CineVue

Film reviews and more

#Features

Special Feature: Middle East meets West

There are many things that the United Arab Emirates is famous for. Recent financial meltdown aside, the UAE is home to the world’s tallest building, gargantuan man-made islands and many a finely-tuned supercar. But few have pegged the UAE as the owner of an up-and-coming, burgeoning movie industry. On the few occasions that […]

#Reviews

DVD Review: ‘Dorian Gray’

★★★☆☆ Based on the influential novel The Picture of Dorian Gray by visionary writer Oscar Wilde, Oliver Parker’s take on the Gothic classic interestingly focuses on the idea of celebrity rather than the generic horror you would expect. If you anticipate a straight page-for-page adaptation, or an expansion of the Gray we see featured […]

#Reviews

Film Review: Kakera: A Piece of Our Life

 ★★★★☆ There are films you love, films you hate and films that, quite frankly, leave you more perplexed than George W. Bush with a bumper book of Sudoku. Kakera – A Piece of Our Life (2009) is likely to fall into that latter category for many people, as Momoko Ando’s directorial debut is […]

#Reviews

DVD Review: 2012

★☆☆☆☆ With 2012 (2009), director Roland Emmerich appears to have finally defeated his own selling-point. The idea of a high-concept disaster movie has been ignored. There is no clear, marketable threat here as in his previous films, having demonised the weather in The Day After Tomorrow (2004), extra-terrestrials in Independence Day (1996), and Godzilla in, […]

#Reviews

DVD Review: The Box

 ★★★☆☆ The most unexpected pleasure of watching Richard Kelly’s The Box (2009) is the realisation that it is (in essence) a Christmas film, distilling the dread, panic and encompassing consumerism associated with the festive period, whilst presented in the form of a psychological horror. Like most examples of the horror genre, it externalises […]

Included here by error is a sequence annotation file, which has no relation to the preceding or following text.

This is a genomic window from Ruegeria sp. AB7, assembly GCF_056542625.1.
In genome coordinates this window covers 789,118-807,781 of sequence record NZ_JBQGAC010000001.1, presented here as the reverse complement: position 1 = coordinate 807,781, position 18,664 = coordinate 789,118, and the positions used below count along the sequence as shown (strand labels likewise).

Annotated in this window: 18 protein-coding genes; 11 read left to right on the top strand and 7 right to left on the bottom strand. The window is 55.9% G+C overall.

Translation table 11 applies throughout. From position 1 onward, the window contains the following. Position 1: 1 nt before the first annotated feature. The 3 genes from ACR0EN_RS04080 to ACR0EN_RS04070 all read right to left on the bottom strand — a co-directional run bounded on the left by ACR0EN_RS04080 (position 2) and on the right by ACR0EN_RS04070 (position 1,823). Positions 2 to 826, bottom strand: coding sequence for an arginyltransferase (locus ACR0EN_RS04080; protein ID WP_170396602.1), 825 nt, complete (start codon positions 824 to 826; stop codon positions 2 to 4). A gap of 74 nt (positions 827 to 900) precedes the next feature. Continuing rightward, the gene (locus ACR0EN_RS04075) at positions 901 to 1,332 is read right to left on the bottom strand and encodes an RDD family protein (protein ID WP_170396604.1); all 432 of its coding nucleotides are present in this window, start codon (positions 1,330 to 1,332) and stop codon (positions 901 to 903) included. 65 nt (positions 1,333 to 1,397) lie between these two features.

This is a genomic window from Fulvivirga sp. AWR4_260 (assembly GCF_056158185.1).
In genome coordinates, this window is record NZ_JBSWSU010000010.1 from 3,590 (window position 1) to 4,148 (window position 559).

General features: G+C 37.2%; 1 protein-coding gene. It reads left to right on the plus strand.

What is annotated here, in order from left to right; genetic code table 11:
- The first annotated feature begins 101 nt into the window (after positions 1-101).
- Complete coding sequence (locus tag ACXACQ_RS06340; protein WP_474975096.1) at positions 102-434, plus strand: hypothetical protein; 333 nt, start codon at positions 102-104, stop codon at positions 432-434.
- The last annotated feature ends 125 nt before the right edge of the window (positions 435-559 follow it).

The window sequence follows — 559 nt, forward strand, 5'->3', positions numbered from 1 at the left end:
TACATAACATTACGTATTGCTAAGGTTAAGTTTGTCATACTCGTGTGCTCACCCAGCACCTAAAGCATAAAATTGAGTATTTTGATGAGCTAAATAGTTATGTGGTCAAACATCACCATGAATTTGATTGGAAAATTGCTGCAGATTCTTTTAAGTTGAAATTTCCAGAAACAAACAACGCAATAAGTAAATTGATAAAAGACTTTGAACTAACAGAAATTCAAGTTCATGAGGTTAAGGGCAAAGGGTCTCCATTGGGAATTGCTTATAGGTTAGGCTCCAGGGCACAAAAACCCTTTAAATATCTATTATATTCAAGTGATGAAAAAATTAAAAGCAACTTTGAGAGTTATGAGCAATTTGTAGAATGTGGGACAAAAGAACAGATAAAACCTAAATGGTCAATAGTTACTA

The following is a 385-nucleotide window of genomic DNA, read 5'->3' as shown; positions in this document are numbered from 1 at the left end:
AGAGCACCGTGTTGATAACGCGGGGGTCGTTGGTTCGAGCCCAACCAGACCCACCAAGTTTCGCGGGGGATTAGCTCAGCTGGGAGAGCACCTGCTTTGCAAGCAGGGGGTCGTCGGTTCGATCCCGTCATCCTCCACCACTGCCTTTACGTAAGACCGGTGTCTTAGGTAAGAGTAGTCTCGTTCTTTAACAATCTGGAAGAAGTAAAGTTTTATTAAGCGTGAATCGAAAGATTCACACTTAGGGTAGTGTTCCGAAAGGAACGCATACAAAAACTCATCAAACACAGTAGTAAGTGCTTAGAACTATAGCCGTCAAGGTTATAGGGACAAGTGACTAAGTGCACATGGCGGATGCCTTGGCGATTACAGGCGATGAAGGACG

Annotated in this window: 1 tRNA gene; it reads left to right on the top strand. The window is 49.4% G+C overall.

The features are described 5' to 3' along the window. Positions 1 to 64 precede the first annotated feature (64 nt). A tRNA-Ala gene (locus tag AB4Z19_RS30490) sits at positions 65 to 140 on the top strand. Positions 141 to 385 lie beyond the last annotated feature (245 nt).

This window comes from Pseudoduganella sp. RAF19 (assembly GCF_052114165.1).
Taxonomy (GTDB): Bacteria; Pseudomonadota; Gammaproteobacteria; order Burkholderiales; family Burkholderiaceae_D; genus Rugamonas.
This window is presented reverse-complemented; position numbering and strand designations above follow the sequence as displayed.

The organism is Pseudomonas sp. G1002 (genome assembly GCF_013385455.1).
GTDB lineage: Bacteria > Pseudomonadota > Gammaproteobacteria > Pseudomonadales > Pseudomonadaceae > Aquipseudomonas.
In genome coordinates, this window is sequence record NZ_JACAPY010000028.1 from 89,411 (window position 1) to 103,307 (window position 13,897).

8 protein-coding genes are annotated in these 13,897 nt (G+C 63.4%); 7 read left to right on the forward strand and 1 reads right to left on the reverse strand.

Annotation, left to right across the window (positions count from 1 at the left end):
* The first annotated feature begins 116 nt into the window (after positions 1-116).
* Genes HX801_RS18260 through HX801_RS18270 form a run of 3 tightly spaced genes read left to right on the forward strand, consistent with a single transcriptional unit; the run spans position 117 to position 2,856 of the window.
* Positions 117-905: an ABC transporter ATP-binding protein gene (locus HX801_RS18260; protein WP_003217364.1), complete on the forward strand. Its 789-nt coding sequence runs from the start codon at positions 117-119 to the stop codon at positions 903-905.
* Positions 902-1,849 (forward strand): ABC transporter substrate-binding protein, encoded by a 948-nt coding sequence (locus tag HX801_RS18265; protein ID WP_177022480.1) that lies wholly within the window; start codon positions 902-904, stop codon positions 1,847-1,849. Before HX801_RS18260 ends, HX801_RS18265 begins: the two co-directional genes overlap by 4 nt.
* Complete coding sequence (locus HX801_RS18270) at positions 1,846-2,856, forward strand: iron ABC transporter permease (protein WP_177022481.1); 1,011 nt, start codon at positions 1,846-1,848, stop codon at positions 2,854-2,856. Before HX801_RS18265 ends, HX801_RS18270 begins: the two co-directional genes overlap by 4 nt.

#Reviews

DVD Review: Wild Field

★★★★☆ In the middle of the endless steppes of the Kazakhstan expanses, Wild Field (Dikoe pole, 2008) protagonist Mitya (Oleg Dolin) runs a one-man medical centre. Life is hard and the steppe vast and empty, dwarfing the sparse population of hardened farmers, peasants, the odd military outcast and the young doctor. Mitya makes […]

#Reviews

Cannes 2010: Our picks of the programme

The Cannes Film Festival needs little introduction. Even if the proposed news agency boycott of the 2010 festival goes ahead, it will do little to stifle the inevitable media frenzy that waits to descend. This year’s event will play host to the latest work from some of cinema’s greatest auteurs including Woody Allen, Jean-Luc Godard and Mike Leigh. Yet […]

#Reviews

Film Review: Cemetery Junction

★★★☆☆ There’s been a lot said about Cemetery Junction (2010), the first cinematic release co-written and directed by Ricky Gervais and Stephen Merchant, mostly (and to the film’s detriment) by Gervais himself. What is worth realising before going into the cinema is that despite what so many reviews have failed to realise, the […]

#Reviews

Film Review: Whip It

 ★★★☆☆ The opening scene of Whip It (2010) introduces Bliss Cavender (Ellen Page) preparing for a beauty pageant by dying her hair blue, much to her mother’s (Marcia Gay Harden) horror when Bliss later steps up onto the podium. It’s an amusing moment, but feels more than a little like something is missing: […]

#Reviews

DVD Review: Bunny and the Bull

★★★☆☆ I’m a massive fan of Noel Fielding (the androgynous thirty-something who appears to have taken bountiful comic influence from Spike Milligan and the Monty Python assemblage, and regularly pays fashion homage to the likes of David Bowie, Marc Bolan and Gary Numan). However, having viewed the trailer for Paul King’s Bunny and […]

#Features

Feature: The origins of British social realism

To pin-point the exact origins of British social realism is almost an impossible task, as the whole movement emerged from a combination of Italian Neorealism, French New Wave, and the British ‘Angry Young Men’ (even this is an extremely condensed and over-simplified explanation). In addition to taking inspiration from the European cinema of […]

#Reviews

Film Review: Micmacs

 ★★★☆☆ Whether you love him or hate him, it would be impossible to argue against the fact that French auteur Jean-Pierre Jeunet (director of the acclaimed Amelie [2001]) possesses the incredible ability to take the surreal and create something almost plausible. With the release of his latest film Micmacs, Jeunet continues his whimsical […]